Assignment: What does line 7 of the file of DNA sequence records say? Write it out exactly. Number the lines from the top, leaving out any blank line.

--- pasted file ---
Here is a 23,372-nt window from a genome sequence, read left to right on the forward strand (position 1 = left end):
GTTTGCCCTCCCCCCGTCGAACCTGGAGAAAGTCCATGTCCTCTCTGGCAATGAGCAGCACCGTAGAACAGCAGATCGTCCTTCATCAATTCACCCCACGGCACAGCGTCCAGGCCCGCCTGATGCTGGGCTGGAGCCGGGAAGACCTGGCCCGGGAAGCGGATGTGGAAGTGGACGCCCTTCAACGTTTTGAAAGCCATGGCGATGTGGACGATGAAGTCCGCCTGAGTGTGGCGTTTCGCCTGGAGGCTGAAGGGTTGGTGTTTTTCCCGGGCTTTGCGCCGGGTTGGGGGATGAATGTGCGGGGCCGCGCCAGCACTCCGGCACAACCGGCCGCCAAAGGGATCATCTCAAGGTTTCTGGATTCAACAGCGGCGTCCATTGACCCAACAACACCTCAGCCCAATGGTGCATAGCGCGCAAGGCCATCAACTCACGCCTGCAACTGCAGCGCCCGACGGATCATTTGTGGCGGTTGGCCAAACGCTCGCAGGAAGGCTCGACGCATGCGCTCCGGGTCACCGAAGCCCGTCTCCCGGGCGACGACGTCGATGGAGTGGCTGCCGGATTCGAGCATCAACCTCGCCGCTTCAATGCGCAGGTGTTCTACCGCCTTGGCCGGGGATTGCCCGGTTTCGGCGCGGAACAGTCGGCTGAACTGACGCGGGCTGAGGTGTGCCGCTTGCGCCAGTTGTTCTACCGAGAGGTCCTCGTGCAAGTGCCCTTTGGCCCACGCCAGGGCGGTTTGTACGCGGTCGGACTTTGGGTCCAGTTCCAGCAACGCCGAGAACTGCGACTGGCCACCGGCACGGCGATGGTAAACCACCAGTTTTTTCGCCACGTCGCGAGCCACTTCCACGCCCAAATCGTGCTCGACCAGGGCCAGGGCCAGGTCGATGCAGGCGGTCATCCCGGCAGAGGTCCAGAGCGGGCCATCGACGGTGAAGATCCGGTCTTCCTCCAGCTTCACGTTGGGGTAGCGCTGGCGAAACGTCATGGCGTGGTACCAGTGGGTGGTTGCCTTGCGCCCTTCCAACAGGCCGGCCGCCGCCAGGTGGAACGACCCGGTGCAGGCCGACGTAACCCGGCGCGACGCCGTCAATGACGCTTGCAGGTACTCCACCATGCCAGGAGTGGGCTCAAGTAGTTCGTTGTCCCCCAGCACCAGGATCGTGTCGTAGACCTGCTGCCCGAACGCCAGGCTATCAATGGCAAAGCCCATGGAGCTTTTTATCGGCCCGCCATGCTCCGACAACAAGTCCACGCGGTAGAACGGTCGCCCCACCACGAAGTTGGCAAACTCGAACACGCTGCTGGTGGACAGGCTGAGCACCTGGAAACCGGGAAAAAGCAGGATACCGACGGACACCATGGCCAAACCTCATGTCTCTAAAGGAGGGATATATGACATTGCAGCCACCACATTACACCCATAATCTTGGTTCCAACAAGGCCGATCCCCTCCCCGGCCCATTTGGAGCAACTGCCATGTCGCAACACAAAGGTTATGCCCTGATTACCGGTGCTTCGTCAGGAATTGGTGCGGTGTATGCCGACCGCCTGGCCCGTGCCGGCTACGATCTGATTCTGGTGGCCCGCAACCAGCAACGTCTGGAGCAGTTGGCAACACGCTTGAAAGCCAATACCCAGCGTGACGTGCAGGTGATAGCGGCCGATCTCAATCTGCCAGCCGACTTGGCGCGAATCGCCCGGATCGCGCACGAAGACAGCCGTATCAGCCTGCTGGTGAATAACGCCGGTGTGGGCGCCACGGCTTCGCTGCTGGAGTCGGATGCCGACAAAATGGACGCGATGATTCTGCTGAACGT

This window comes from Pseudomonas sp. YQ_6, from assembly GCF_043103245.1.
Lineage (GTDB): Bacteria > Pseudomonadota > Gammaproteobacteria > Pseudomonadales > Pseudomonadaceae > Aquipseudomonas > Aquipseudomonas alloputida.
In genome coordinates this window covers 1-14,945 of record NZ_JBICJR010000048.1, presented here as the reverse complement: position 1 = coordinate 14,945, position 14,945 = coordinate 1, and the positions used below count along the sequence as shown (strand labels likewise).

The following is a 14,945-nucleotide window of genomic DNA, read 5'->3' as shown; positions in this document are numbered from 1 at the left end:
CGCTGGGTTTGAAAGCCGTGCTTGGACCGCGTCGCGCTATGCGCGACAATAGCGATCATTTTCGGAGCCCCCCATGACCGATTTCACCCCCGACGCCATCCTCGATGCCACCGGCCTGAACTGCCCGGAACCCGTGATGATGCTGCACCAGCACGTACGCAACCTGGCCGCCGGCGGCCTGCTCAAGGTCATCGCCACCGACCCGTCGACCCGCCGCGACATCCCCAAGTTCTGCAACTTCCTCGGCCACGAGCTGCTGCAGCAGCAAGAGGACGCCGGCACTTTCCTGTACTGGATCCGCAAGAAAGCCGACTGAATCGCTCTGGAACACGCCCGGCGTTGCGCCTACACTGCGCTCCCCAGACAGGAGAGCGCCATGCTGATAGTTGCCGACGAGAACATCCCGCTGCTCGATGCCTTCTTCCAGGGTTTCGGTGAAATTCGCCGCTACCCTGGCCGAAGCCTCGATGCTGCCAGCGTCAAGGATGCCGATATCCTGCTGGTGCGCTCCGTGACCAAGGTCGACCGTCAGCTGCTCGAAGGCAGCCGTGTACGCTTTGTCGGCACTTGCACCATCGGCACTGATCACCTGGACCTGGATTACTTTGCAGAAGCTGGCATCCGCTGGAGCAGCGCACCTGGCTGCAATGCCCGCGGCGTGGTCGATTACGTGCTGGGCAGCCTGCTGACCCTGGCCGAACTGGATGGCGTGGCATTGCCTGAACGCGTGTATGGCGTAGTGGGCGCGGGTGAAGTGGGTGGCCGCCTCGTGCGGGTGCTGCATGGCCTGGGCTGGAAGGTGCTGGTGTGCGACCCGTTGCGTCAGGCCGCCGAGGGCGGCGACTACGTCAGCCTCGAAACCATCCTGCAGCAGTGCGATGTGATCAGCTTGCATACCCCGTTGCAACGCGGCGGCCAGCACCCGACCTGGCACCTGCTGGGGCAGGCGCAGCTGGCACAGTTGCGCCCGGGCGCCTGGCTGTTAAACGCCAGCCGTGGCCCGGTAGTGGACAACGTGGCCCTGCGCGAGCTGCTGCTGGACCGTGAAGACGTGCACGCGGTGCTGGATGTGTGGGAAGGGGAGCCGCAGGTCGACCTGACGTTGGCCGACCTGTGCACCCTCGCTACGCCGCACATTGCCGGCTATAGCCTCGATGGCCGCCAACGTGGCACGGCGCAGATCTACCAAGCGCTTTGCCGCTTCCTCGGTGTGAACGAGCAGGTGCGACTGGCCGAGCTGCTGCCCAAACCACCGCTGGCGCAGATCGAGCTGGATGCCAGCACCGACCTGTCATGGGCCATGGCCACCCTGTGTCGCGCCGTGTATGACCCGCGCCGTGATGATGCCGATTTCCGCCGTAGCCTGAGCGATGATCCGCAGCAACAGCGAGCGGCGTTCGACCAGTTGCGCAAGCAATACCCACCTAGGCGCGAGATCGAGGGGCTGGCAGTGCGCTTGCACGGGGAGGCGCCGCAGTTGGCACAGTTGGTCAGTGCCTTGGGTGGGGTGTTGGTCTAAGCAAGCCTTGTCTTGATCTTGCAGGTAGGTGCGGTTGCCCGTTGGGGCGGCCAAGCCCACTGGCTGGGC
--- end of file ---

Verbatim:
CGCTGGGTTTGAAAGCCGTGCTTGGACCGCGTCGCGCTATGCGCGACAATAGCGATCATTTTCGGAGCCCCCCATGACCGATTTCACCCCCGACGCCATCCTCGATGCCACCGGCCTGAACTGCCCGGAACCCGTGATGATGCTGCACCAGCACGTACGCAACCTGGCCGCCGGCGGCCTGCTCAAGGTCATCGCCACCGACCCGTCGACCCGCCGCGACATCCCCAAGTTCTGCAACTTCCTCGGCCACGAGCTGCTGCAGCAGCAAGAGGACGCCGGCACTTTCCTGTACTGGATCCGCAAGAAAGCCGACTGAATCGCTCTGGAACACGCCCGGCGTTGCGCCTACACTGCGCTCCCCAGACAGGAGAGCGCCATGCTGATAGTTGCCGACGAGAACATCCCGCTGCTCGATGCCTTCTTCCAGGGTTTCGGTGAAATTCGCCGCTACCCTGGCCGAAGCCTCGATGCTGCCAGCGTCAAGGATGCCGATATCCTGCTGGTGCGCTCCGTGACCAAGGTCGACCGTCAGCTGCTCGAAGGCAGCCGTGTACGCTTTGTCGGCACTTGCACCATCGGCACTGATCACCTGGACCTGGATTACTTTGCAGAAGCTGGCATCCGCTGGAGCAGCGCACCTGGCTGCAATGCCCGCGGCGTGGTCGATTACGTGCTGGGCAGCCTGCTGACCCTGGCCGAACTGGATGGCGTGGCATTGCCTGAACGCGTGTATGGCGTAGTGGGCGCGGGTGAAGTGGGTGGCCGCCTCGTGCGGGTGCTGCATGGCCTGGGCTGGAAGGTGCTGGTGTGCGACCCGTTGCGTCAGGCCGCCGAGGGCGGCGACTACGTCAGCCTCGAAACCATCCTGCAGCAGTGCGATGTGATCAGCTTGCATACCCCGTTGCAACGCGGCGGCCAGCACCCGACCTGGCACCTGCTGGGGCAGGCGCAGCTGGCACAGTTGCGCCCGGGCGCCTGGCTGTTAAACGCCAGCCGTGGCCCGGTAGTGGACAACGTGGCCCTGCGCGAGCTGCTGCTGGACCGTGAAGACGTGCACGCGGTGCTGGATGTGTGGGAAGGGGAGCCGCAGGTCGACCTGACGTTGGCCGACCTGTGCACCCTCGCTACGCCGCACATTGCCGGCTATAGCCTCGATGGCCGCCAACGTGGCACGGCGCAGATCTACCAAGCGCTTTGCCGCTTCCTCGGTGTGAACGAGCAGGTGCGACTGGCCGAGCTGCTGCCCAAACCACCGCTGGCGCAGATCGAGCTGGATGCCAGCACCGACCTGTCATGGGCCATGGCCACCCTGTGTCGCGCCGTGTATGACCCGCGCCGTGATGATGCCGATTTCCGCCGTAGCCTGAGCGATGATCCGCAGCAACAGCGAGCGGCGTTCGACCAGTTGCGCAAGCAATACCCACCTAGGCGCGAGATCGAGGGGCTGGCAGTGCGCTTGCACGGGGAGGCGCCGCAGTTGGCACAGTTGGTCAGTGCCTTGGGTGGGGTGTTGGTCTAAGCAAGCCTTGTCTTGATCTTGCAGGTAGGTGCGGTTGCCCGTTGGGGCGGCCAAGCCCACTGGCTGGGC